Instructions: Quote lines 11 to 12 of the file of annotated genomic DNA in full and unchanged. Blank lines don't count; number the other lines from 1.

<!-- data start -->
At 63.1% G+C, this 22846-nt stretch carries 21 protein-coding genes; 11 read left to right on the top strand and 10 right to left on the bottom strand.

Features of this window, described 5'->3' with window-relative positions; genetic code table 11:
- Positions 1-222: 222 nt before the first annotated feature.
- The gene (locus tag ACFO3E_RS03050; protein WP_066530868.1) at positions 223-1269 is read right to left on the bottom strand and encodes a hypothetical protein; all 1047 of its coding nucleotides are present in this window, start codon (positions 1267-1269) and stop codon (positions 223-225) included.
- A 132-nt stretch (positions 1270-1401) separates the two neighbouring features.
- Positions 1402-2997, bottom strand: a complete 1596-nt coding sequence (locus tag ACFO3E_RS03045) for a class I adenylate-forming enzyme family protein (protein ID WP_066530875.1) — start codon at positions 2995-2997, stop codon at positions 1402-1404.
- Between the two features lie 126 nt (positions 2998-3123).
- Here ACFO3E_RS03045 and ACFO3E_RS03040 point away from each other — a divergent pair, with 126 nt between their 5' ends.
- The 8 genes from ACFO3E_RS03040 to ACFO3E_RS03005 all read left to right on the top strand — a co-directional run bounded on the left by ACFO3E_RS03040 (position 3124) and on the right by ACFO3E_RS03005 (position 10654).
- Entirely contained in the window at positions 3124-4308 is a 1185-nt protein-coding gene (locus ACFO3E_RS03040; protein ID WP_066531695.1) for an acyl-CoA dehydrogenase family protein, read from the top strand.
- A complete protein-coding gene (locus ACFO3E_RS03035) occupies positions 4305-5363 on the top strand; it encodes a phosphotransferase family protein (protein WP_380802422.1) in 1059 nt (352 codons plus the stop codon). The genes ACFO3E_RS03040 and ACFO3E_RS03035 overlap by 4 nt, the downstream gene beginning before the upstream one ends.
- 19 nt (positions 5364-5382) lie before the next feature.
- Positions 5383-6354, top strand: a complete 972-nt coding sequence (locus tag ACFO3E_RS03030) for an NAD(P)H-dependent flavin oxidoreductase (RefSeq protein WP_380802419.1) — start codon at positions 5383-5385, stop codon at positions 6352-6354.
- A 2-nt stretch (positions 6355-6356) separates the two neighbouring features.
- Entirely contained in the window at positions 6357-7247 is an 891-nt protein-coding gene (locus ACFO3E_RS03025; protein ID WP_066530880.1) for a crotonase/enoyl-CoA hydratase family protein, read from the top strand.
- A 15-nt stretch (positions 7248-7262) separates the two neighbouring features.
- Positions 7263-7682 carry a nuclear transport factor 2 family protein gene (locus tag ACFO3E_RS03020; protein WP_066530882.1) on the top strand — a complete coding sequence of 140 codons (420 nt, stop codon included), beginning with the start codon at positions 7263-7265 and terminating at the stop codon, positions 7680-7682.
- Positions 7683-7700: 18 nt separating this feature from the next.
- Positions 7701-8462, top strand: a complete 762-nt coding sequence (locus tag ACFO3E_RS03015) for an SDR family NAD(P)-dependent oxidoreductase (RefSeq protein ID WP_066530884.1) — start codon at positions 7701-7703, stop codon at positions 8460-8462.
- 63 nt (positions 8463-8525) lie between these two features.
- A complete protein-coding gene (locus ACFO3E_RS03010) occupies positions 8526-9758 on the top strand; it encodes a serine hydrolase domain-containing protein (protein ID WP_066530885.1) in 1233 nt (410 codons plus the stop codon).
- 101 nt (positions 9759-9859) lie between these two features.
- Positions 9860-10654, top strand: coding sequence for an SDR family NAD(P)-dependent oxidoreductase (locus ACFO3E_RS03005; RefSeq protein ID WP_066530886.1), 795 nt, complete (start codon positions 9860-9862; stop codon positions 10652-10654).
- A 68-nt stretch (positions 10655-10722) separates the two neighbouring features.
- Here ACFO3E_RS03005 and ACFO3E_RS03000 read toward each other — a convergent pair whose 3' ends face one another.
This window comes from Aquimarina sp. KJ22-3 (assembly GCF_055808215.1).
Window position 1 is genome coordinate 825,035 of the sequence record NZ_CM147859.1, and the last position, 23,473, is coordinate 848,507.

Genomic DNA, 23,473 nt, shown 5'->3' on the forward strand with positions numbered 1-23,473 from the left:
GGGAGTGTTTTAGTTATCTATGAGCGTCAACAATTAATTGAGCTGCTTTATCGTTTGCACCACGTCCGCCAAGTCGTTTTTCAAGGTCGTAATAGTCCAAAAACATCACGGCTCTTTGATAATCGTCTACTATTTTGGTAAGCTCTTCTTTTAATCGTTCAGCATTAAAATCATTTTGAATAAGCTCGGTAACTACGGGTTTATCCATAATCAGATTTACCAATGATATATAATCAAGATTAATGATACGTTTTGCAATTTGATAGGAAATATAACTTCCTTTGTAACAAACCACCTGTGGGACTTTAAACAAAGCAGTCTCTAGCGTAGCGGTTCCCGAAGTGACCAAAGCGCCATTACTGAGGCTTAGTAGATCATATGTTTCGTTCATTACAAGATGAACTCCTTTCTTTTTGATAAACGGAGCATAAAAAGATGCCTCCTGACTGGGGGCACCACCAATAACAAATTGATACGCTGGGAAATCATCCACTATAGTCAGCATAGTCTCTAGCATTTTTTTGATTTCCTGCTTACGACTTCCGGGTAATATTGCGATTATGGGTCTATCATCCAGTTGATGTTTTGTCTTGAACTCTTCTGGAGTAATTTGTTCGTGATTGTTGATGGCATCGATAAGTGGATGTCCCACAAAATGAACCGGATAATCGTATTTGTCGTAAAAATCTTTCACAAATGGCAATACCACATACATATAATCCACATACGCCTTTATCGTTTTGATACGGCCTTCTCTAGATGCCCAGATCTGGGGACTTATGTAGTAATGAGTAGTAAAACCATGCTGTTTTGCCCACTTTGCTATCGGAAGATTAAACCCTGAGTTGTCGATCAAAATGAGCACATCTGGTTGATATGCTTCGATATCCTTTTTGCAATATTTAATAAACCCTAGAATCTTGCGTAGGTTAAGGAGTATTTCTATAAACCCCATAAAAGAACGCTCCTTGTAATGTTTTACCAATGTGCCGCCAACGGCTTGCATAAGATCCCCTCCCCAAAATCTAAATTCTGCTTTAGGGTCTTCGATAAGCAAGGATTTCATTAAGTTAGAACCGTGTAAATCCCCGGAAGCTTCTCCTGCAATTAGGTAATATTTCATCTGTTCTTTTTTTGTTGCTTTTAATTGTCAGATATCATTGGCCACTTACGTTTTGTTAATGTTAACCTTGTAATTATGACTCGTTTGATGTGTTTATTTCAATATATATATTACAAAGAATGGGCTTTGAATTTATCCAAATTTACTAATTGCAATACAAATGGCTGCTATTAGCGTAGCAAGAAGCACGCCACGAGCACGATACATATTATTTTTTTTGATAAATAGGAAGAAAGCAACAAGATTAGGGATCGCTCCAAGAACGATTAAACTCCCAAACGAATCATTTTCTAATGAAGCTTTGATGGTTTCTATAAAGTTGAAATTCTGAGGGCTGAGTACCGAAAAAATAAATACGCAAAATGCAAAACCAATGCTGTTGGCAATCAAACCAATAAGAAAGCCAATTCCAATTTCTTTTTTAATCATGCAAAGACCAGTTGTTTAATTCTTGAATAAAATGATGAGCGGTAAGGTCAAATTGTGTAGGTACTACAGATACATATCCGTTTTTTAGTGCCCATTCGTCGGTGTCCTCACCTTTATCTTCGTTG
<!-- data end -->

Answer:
- A complete protein-coding gene (locus ACFO3E_RS03035) occupies positions 4305-5363 on the top strand; it encodes a phosphotransferase family protein (protein WP_380802422.1) in 1059 nt (352 codons plus the stop codon). The genes ACFO3E_RS03040 and ACFO3E_RS03035 overlap by 4 nt, the downstream gene beginning before the upstream one ends.
- 19 nt (positions 5364-5382) lie before the next feature.